According to these reports, Mabel Woolford, who had just purchased the hotel on Dec. 23, 1902, threw a masquerade ball for residents of Pigeon Cove. It is believed that flames from an open fire at the ball spread and caused the fire.

Andrews graduated from Rockport High School in 1882. In 1886, he was a charter member of a fraternal society known as Wonasquam Tribe, No. 23, Improved Order of Red Men. In 1887, he was secretary of the Pigeon Cove chapter of the Agassiz Association, an international association devoted to the study of nature and science.

Posted in Uncategorized | Tagged | 1 Comment

The Witch House, Pigeon Cove, Mass., c. 1915

Witch-House-RPPC-post

This is a real-photo postcard of the house that still stands at 188 Granite Street in Pigeon Cove. The house — which is listed on The National Register of Historic Places — is often called the Witch House thanks to a popular story that it was built in 1692 by two brothers from Salem to protect their mother, who suspected of being a witch.

The house is also called the Garrison House and some believe it to be the earliest surviving building in Rockport. According to this story, the original part of the structure was built in 1676 as a defense garrison during King Philip’s War.

We know for certain that, starting in 1704, Joshua Norwood and his family lived here for some 30 years, until they moved to Gap Cove near Straitsmouth Point. In the mid-1800s, the house was run as a boarding house by John Wheeler. A prominent guest who often stayed there was Richard Henry Dana, the poet and lawyer and father of Richard Henry Data, the antislavery activist and author of Two Years Before the Mast.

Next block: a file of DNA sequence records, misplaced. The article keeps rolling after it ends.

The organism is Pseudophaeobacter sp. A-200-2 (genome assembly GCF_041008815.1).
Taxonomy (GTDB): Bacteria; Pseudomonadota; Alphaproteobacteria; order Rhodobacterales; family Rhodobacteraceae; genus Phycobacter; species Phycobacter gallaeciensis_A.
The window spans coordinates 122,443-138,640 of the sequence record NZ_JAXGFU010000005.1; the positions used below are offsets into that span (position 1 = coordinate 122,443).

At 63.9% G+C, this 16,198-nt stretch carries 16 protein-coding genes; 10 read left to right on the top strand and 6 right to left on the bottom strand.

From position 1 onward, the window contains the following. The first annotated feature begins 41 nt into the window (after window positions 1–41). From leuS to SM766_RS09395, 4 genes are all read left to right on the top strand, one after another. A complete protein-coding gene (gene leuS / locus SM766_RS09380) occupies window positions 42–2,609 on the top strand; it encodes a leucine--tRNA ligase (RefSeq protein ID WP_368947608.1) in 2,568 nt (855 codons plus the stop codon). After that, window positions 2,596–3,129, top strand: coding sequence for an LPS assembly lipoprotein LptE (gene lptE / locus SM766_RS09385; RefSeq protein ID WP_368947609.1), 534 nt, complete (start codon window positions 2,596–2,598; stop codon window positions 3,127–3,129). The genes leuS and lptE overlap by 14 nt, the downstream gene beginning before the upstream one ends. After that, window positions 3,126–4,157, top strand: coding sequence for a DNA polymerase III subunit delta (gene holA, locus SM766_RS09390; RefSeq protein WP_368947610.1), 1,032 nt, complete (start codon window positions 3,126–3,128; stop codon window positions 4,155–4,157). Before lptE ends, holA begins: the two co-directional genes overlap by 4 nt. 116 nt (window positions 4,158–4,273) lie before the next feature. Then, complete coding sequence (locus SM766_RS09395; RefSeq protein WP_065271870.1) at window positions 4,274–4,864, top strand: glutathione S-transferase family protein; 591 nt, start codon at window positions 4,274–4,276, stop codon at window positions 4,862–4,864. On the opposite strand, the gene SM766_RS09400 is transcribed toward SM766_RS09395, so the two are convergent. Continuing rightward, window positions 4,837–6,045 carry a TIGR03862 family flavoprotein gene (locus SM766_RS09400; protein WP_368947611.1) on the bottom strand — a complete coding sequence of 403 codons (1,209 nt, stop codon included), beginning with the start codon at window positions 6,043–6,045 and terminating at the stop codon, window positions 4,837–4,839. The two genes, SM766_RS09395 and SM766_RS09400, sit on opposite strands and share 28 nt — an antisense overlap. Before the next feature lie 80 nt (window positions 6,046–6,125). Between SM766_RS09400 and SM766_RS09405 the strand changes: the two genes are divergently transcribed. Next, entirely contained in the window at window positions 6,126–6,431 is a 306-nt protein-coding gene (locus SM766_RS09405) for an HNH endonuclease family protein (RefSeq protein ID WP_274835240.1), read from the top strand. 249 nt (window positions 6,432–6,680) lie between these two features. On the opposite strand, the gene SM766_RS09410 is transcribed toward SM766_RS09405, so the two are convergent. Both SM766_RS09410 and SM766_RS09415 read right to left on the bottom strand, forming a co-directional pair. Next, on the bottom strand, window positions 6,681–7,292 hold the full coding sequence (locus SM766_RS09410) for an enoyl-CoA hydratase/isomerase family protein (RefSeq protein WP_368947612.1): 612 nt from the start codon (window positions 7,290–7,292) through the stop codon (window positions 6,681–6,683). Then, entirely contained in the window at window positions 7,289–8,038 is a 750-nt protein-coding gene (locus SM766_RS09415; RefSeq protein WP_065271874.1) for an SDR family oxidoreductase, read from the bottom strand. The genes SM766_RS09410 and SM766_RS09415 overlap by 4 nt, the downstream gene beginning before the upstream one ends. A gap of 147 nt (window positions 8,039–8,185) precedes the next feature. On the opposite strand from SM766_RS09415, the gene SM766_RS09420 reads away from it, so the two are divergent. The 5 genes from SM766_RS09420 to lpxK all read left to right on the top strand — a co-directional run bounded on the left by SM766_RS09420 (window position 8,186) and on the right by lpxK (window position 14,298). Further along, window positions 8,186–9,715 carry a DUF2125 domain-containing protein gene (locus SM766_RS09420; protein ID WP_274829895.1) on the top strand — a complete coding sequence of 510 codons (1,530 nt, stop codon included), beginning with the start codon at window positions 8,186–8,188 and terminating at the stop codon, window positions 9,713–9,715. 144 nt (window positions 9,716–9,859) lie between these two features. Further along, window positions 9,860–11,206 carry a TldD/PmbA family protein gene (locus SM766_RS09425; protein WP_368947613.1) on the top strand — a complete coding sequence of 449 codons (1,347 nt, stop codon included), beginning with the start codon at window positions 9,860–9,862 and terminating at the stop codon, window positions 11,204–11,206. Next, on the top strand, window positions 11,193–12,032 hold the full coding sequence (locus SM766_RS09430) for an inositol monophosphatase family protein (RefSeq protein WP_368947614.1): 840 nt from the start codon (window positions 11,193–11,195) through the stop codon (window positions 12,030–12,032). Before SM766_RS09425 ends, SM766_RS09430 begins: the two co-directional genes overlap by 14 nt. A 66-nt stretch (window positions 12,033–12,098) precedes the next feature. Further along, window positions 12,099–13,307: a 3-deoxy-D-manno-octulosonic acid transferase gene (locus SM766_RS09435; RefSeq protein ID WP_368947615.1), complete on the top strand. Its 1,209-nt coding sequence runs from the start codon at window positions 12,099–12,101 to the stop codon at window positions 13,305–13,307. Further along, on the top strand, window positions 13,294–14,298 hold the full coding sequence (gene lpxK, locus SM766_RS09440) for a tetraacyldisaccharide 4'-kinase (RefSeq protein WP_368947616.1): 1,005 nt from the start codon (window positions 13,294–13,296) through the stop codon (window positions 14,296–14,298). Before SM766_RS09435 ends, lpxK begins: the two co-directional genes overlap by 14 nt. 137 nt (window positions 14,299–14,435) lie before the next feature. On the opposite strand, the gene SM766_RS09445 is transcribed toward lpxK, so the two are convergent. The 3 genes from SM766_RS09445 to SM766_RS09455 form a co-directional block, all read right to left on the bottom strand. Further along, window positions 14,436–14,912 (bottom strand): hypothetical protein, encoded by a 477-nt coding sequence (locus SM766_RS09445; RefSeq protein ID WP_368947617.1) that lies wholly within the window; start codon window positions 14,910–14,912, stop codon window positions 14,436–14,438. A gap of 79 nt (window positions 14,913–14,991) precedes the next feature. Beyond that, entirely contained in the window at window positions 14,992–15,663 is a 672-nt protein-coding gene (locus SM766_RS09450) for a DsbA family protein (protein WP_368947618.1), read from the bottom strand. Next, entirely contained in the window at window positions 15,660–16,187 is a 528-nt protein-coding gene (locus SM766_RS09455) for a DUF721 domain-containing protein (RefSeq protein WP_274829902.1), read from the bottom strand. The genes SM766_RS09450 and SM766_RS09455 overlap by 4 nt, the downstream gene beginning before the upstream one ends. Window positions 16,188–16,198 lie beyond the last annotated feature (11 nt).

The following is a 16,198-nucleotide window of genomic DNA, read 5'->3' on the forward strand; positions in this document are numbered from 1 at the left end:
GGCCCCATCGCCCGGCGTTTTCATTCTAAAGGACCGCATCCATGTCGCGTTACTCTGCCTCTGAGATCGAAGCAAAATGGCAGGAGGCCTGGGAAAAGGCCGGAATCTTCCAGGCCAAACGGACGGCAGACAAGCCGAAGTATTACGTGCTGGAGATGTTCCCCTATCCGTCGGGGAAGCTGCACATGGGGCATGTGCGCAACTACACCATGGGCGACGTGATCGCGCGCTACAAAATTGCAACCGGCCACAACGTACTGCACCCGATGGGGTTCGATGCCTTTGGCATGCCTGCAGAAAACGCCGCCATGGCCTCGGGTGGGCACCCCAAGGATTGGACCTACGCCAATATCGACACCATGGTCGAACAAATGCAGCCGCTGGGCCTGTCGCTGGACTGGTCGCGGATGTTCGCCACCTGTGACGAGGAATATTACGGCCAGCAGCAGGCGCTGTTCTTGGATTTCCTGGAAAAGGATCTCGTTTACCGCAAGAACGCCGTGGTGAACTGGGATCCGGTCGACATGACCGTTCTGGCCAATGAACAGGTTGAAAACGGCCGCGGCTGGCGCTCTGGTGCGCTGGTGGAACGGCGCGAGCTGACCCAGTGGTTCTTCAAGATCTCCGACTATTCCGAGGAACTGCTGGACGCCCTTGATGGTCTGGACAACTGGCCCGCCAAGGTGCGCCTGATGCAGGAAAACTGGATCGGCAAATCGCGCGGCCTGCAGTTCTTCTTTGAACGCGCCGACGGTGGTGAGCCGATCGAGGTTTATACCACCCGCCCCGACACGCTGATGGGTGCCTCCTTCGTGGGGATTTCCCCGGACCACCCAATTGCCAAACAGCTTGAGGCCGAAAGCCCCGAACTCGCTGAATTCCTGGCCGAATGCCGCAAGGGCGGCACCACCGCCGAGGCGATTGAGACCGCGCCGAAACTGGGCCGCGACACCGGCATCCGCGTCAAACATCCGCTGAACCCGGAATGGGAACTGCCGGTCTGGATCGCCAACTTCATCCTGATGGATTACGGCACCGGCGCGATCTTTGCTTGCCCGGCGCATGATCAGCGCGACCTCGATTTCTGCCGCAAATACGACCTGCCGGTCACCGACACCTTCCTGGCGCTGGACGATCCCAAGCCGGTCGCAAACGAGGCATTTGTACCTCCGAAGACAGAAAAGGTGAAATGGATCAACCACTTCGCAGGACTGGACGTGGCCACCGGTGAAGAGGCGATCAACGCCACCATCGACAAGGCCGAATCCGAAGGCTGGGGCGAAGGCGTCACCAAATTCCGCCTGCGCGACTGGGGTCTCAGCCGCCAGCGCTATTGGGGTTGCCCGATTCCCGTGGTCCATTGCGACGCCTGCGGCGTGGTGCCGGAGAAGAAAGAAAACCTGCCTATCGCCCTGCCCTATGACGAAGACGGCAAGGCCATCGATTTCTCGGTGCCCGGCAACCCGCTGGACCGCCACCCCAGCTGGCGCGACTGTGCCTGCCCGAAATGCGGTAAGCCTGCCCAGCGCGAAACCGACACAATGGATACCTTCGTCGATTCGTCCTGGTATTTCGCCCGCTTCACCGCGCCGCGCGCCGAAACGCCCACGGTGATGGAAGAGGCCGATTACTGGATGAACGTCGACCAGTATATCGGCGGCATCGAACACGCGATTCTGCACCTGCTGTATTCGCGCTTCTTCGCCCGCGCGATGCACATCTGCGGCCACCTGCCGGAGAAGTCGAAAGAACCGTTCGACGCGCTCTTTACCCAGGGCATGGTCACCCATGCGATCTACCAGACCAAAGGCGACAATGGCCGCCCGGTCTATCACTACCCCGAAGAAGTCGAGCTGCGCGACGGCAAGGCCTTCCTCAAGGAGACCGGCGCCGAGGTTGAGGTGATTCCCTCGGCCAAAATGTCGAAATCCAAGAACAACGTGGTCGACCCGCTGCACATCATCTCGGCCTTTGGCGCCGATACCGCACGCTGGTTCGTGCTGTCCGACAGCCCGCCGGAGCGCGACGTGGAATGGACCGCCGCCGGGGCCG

For two years beginning in 1870, the house was occupied by Dr. Augustus M. Tupper, a popular physician in Rockport for 50 years. In 1925, the house was purchased by Oliver Williams and remains owned by the Williams family.

For more about the history of the house, see my prior posts here, here and here.

The postcard was postmarked in Rockport on Aug. 30, 1915. The sender’s note on the reverse says, “Rockport exceeds my dreams — it is wonderful.”

 

Posted in Uncategorized | Tagged , | 2 Comments

Engine House No. 1, Rockport, Mass., c. 1912

EngineHouse1-post

This engine house on Front Beach in Rockport was home to the Sandy Bay fire company until 1939, when a new combined fire and police station was built on Broadway. The core of this building was originally constructed as a fire house in Dock Square in 1830 and then moved to Beach St. in 1855. The tower was for drying the cotton hoses they then used.

(Another source I found said that the building was constructed in 1827 in Dock Square and moved in 1829.)

Sandy Bay fire company2

Undated photo showing the steamer and firefighters Michael Slevin, William K. Evans, Frank Fears and Andrew Robb. (Probably c. 1900, when Robb was the captain of the Steamer No. 1 company.)

After it went out of service as a firehouse in 1939, it was used for many years as a facility for tourists. It was demolished less than a decade ago and replaced with new tourist restrooms.

The first fire department in Sandy Bay was organized in January 1807. The first fire engine was purchased in 1827. The second fire engine was purchased by Gloucester and located in the building pictured here. Around 1885, the town bought the steamer “Sandy Bay” and this building became its home.

This postcard was postmarked on July 30, 1912. There is no information about its publisher.

Posted in Uncategorized | 1 Comment

The Bowling Alley on Bearskin Neck, c. 1938

Rockport Harbor Scene

A recent posting here show a view across T-Wharf towards Bearskin Neck and the building that once was adjacent to (or part of) Waddell’s boat yard. Someone posted a comment asking if it was true that the building once housed a bowling alley.

It is true, and in the photo above you can see the word “Bowling” painted along the side of the building, which stands near the foot of Bearskin Neck. This photo is from the Boston Public Library collection and is estimated to be from around 1938.

Posted in Uncategorized | Tagged | Leave a comment